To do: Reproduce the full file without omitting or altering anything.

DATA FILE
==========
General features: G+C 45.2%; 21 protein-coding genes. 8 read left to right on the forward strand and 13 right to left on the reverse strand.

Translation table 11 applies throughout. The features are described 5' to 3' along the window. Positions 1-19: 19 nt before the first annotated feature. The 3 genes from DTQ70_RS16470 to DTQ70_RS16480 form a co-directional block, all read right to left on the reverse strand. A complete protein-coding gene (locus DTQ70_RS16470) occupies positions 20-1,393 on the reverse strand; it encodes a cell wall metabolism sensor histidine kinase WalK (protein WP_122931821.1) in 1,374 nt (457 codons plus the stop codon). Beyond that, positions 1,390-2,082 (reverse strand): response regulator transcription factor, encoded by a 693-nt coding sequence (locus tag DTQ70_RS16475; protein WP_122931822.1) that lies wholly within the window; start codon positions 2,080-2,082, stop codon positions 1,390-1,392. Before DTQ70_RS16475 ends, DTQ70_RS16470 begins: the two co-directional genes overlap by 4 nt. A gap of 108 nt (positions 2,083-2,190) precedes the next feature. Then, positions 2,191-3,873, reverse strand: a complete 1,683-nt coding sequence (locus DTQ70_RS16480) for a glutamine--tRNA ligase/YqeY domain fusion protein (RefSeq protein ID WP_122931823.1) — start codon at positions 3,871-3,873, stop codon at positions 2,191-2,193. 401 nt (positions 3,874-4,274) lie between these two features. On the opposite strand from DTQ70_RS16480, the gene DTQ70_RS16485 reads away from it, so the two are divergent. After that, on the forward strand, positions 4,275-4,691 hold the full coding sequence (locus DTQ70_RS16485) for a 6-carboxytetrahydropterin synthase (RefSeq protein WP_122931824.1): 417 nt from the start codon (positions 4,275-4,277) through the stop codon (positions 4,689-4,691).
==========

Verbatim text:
General features: G+C 45.2%; 21 protein-coding genes. 8 read left to right on the forward strand and 13 right to left on the reverse strand.

Translation table 11 applies throughout. The features are described 5' to 3' along the window. Positions 1-19: 19 nt before the first annotated feature. The 3 genes from DTQ70_RS16470 to DTQ70_RS16480 form a co-directional block, all read right to left on the reverse strand. A complete protein-coding gene (locus DTQ70_RS16470) occupies positions 20-1,393 on the reverse strand; it encodes a cell wall metabolism sensor histidine kinase WalK (protein WP_122931821.1) in 1,374 nt (457 codons plus the stop codon). Beyond that, positions 1,390-2,082 (reverse strand): response regulator transcription factor, encoded by a 693-nt coding sequence (locus tag DTQ70_RS16475; protein WP_122931822.1) that lies wholly within the window; start codon positions 2,080-2,082, stop codon positions 1,390-1,392. Before DTQ70_RS16475 ends, DTQ70_RS16470 begins: the two co-directional genes overlap by 4 nt. A gap of 108 nt (positions 2,083-2,190) precedes the next feature. Then, positions 2,191-3,873, reverse strand: a complete 1,683-nt coding sequence (locus DTQ70_RS16480) for a glutamine--tRNA ligase/YqeY domain fusion protein (RefSeq protein ID WP_122931823.1) — start codon at positions 3,871-3,873, stop codon at positions 2,191-2,193. 401 nt (positions 3,874-4,274) lie between these two features. On the opposite strand from DTQ70_RS16480, the gene DTQ70_RS16485 reads away from it, so the two are divergent. After that, on the forward strand, positions 4,275-4,691 hold the full coding sequence (locus DTQ70_RS16485) for a 6-carboxytetrahydropterin synthase (RefSeq protein WP_122931824.1): 417 nt from the start codon (positions 4,275-4,277) through the stop codon (positions 4,689-4,691).